(REUTERS – 23RD APRIL) The race for the Egyptian presidency has been redefined by the disqualification of Hosni Mubarak’s spy chief and prominent Islamists, including a Muslim Brotherhood candidate and a popular Salafi cleric.
The Brotherhood’s new presidential candidate Mohamed Mursi promised on Saturday (April 21) to govern in coalition and to steady Egypt after more than a year of political turmoil.
With candidates facing stiff competition, many parties have spent a significant amount of money on erecting campaign posters around the capital Cairo.
But some voters feel disgruntled by the myriad of posters that adorn car windows, shop fronts and high rise buildings.
“Well, we see many different posters everyday, which are posted on cars, but often … frankly, it could have an impact on the non-educated people, because it is a rapid and mobile advertising method, it could move from a place to another very fast. Therefore, the candidates are posting their posters on cars,” said Fathi al-Mahdi who was among thousands of protesters who rallied in Cairo’s Tahrir Squarelast year demanding the-then president Mubarak to step down.
The 43-year-old taxi driver works eight hours everyday in and around Cairo and encounters hundreds of campaign posters for presidential candidates.
Fathi who spends most of his day sitting in his car, smoking and listening to music or the news, said he does not know which candidate to pick.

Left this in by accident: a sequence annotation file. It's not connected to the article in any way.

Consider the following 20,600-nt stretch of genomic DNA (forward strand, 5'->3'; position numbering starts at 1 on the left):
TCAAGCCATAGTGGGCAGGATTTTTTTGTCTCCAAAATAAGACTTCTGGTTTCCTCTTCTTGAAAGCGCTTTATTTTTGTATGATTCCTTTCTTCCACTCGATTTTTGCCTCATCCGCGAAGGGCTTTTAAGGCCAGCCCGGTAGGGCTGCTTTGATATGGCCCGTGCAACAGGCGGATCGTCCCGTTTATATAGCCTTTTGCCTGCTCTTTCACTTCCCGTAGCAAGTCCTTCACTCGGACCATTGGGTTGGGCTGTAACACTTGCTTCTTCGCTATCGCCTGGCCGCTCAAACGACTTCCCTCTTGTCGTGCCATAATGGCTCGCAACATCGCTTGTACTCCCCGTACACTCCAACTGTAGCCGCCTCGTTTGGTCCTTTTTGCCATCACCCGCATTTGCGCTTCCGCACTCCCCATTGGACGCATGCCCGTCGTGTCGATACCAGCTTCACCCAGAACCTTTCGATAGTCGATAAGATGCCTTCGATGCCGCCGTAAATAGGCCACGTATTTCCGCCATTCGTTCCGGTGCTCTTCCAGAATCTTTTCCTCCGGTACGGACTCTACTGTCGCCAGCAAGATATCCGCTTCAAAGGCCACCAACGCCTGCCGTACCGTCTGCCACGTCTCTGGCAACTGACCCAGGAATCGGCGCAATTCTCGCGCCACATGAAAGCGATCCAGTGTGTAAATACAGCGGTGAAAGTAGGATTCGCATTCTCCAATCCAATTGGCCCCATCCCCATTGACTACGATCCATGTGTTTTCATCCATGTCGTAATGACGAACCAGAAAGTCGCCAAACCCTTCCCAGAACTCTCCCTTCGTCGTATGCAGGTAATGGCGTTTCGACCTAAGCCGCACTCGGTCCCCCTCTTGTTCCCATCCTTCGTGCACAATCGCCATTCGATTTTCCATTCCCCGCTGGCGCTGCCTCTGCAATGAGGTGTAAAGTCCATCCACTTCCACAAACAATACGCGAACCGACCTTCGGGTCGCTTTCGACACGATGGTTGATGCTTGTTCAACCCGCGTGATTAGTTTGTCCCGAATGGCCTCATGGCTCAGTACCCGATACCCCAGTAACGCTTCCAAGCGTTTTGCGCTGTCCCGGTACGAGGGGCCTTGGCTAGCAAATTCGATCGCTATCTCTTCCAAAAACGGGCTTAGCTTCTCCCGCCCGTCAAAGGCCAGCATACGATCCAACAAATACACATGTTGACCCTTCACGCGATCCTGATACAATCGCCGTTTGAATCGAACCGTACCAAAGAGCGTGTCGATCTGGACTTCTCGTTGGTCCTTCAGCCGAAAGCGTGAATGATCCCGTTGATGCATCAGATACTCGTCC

“There are several candidates known to all people, such as Amr Moussa and Ahmed Shafiq, you know, but there are new candidates who are trying to promote themselves through certain ways of propaganda to influence the voters, but this method does not work, because a poster will not affect the opinion of the voter,” he said.
Fathi also said campaign posters lacked key information about the actual electoral process and it left many voters alienated, which will lead to confusion when the time comes to cast their ballots.
He said most of his customers echoed his feelings.
“No one would agree to hold it [presidential elections] nowadays — the security situation in particular is not satisfactory to anyone. The behaviour of the people has changed for the worse. I want to tell you people’s behaviour has changed sharply and Egyptians are not used to this type of behaviour.”
The May 23 election is the final leg in Egypt’s transition to civilian rule.
The army has said it will hand over power by July 1, but the military, which has backed every president for six decades and has sprawling business interests, is expected to be a powerful player behind the scenes.
The outcome of the race is being closely watched around the region, where Egypt has long had an influential role, as well as in the West, wary of the rise of Islamists in a nation that in 1979 became the first Arab state to make peace with Israel.